My boss said I was “ranting” the other day, when I was trying to explain what I see when I see
|>, the elixir’s pipelining operator. I guess that’s something as valid as any other thing to share …
What the pipeline operator strictly is:
Well, that’s very easy, and you know it already. The pipeline operator is a way to express the first argument to a function in a different way:
some_function(arg1, arg2) == arg1 |> some_function(arg2)
some_function(arg1, arg2) we can write
arg1 |> some_function(arg2).
And that’s it! that’s all the pipeline “operator” does. Why do elixir people make such a big deal of it? We’ll get to that, but first …
There is a lot of function types. Not everything is the same
The most generic definition of a function I can think of is:
A function is some construct which, provided input arguments, “do” something, and can be invoked from somewhere else in the code
Please note that I didn’t say “returns something”, I said “do” something, because sometimes “doing” is not the same of “returning”. For instance (python)
print("This is your age: ")
you can see a construct (
print_my_age ), you see it has input arguments (
age ) and it “does” something: it prints the age provided as an argument.
With that in mind, it’s easy to see that there are “a lot of function types”
The kind of functions I like in elixir
These are a few things I think it’s to be expected in a function you’re using while programming in elixir
- It’s a blackbox: Nothing that happens inside the function is to alter anything outside the function’s scope
- It should always return something: I gotta say, elixir functions are by design that way: if their last line is “returnable”, that’s what you got when calling the function
This said, it’s important to know that is impossible that all functions are blackboxes. Some of the things we use on an everyday basis when programming, doesn’t comply with this; thing of a cache , for example:
Cachex.put(:some-cache, some_key, some_value)
Right there you have a function that does something outside its own scope (in my view, at least). The function communicates with some cache process named
:some-cache and tell it to add
some_key this is more a “doer” function that a “returner” one. This touches other basic concept of elixir, which is
A whole elixir application is just a bunch of processes messaging with each other: telling each other what to do and reacting to each other’s messages …
When to use the pipe operator
But let’s keep focus. I think the elixir “pipe”
|> operator works best with the following type of functions
- Functions that can be described as a verb
- Functions that are real blackboxes
- Functions that return a copy of their first argument with some transformations to it applied
In a nutshell:
The pipe operator is useful when applied to functions that can be described as “a transformation to their first argument”
Take for instance the cache function I talked about previously, and try to use the pipeline operator on that:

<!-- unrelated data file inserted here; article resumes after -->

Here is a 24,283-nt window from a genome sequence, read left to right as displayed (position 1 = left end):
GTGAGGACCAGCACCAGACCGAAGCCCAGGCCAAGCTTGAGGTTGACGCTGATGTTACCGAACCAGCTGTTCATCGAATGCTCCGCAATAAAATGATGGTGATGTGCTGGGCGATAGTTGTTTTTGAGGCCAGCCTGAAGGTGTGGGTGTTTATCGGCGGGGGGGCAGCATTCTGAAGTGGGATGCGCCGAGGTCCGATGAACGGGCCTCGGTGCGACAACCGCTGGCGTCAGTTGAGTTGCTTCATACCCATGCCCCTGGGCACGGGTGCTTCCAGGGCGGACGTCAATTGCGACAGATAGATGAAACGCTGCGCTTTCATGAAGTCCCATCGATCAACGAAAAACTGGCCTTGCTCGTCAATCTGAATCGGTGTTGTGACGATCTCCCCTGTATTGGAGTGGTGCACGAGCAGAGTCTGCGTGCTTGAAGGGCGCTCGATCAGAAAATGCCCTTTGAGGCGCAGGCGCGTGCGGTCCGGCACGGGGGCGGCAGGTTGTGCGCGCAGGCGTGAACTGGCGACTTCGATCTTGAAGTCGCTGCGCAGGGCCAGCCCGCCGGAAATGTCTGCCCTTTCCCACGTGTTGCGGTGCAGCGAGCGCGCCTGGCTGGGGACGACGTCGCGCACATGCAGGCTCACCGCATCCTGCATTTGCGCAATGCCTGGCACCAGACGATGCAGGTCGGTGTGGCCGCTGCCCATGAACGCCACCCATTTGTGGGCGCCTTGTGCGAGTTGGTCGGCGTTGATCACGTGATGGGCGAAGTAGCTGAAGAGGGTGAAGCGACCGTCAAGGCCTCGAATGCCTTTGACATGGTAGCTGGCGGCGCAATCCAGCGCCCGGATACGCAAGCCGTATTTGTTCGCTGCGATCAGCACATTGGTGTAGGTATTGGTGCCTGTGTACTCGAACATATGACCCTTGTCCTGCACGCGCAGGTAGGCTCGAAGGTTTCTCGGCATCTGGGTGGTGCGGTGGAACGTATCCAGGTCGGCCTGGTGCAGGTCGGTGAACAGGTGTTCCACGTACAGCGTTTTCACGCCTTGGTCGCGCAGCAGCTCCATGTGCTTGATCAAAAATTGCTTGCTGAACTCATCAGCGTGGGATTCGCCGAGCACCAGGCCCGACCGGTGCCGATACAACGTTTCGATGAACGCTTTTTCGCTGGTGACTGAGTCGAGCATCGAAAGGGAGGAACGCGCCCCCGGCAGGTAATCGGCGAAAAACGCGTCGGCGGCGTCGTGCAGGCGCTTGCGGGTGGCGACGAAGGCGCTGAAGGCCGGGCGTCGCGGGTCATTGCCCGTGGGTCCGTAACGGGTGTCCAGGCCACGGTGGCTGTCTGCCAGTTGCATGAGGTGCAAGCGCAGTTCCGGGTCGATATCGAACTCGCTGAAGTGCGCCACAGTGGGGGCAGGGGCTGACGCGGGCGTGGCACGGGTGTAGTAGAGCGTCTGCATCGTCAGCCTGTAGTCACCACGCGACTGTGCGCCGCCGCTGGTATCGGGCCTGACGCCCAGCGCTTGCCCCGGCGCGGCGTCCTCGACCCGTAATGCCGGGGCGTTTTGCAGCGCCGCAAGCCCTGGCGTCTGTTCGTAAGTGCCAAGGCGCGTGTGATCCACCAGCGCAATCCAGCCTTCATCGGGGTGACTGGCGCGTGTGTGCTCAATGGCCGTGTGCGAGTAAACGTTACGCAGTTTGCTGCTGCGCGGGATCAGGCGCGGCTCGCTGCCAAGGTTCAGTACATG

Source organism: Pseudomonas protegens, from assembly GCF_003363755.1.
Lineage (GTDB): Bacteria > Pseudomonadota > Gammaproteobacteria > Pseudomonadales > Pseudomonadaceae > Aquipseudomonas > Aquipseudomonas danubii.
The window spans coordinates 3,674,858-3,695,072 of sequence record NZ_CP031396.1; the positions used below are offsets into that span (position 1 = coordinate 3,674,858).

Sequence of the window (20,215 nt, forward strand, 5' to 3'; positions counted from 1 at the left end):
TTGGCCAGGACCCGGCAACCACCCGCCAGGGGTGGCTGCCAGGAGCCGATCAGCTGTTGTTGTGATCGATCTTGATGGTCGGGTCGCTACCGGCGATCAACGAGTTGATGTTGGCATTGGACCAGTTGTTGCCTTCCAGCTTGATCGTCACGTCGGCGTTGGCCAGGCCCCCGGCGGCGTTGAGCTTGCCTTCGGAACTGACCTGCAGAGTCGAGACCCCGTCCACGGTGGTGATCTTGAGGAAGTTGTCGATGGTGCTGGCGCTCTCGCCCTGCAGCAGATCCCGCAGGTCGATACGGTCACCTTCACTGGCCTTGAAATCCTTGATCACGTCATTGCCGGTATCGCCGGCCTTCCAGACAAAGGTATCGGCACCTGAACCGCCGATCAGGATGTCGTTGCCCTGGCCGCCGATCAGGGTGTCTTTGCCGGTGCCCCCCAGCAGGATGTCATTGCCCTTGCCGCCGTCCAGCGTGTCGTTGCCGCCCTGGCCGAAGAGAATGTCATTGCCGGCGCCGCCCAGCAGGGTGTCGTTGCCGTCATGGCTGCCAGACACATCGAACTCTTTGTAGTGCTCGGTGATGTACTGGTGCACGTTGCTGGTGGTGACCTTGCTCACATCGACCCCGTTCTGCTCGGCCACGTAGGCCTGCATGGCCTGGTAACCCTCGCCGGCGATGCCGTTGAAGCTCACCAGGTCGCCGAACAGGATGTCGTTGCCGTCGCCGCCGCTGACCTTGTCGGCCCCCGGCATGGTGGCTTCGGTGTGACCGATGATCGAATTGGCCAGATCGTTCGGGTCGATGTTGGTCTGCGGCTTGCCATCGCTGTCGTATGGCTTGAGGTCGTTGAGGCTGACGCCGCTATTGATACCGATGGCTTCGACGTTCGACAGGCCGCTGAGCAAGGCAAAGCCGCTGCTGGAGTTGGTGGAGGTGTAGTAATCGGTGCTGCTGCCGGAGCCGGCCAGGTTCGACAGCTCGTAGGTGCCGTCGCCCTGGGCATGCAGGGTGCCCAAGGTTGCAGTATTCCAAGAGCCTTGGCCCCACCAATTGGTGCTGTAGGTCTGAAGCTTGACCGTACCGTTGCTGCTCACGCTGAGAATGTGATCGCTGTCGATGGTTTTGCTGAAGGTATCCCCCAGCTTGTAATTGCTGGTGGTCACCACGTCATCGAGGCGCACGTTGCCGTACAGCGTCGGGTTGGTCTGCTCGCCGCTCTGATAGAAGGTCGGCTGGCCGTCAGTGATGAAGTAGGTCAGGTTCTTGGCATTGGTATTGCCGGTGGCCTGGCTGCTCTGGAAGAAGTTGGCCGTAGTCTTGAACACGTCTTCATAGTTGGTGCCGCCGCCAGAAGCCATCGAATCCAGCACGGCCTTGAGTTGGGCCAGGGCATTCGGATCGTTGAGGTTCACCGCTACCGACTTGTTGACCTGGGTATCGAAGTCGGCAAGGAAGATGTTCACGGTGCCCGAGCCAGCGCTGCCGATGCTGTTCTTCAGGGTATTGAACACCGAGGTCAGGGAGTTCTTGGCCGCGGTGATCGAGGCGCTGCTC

:some-cache |> Cachex.put(some_key, some_value)
It works, but at least I don’t find it very readable, unless I consider
:some-cache as the “cache object” itself (again there is no such a thing called “object” in elixir, it’s a process), but
:some-cache is really an atom!! Personally, I like most the traditional way
Cachex.put(:some-cache, some_key, some_value)
“Do something, and use the
some_value args to do it”. You can see that it doesn’t comply with what we said was good functions to use the pipeline operator on, it can’t be described as “doing some transform on its first argument”
But, take this function, for instance:
def add_pid(state, pid) do
pids = state.pids ++ [pid]
Map.put(state, :pids, pids)
It adds to some key of the variable
state some pid and return a copy of
state in which the key
:pids has one more
pid , these two expressions are the same:
new_state = add_pid(state, pid) # more traditional
new_state = state |> add_pid(pid) # bingo!!
Personally, I like the second expression more. Now, if we keep that in mind we can make long pipelines which is where the pipeline operator shines the most:
results = encoded_results |> decode() |> remove_small(arg) |> add_advertising(arg1, arg2)
That’s something I understand in one simple look: to some encoded search results, decode them, then remove the results that are considered “small” and then add something to those. But every function on that pipeline complies with what we called a “good pipeline” function before. Other way is noticing that the it’s all a bunch of transformations applied to
encoded_results but it doesn’t end in something completely unrelated, quite the opposite:
results are very relatable to
encoded_results if the final result of a pipeline is not relatable to its beginning, then I can’t read it well.
If some function does not comply with that, the long pipelines, although the seem pretty, don’t add too much semantics to the program. It’s just another way of writing things.
I may also add that, trying to do your programming in a way that most of the functions are “pipeable” functions will produce a “more functional” program, and “more elixirish” program.
It’s not just about following the standard which is:
- Don’t use the pipe operator for one function call only
- When in long pipelines , the first element is best if it’s a variable and not a function call
Because that can produce code harder to read, and the use of functions that doesn’t do elixir any good.
Don’t use the pipe as another syntax, do your programming in a fashion that the pipe operator adds meaning to it. First, do the right functions, then, use the pipe to add semantics.
There are lots of kinds of functions, “functional programming” is not just to do everything with function calls, it’s about using a certain type of functions.
I haven’t read this in any book, and probably I’m stepping on somebody’s toes. This is just me thinking about something.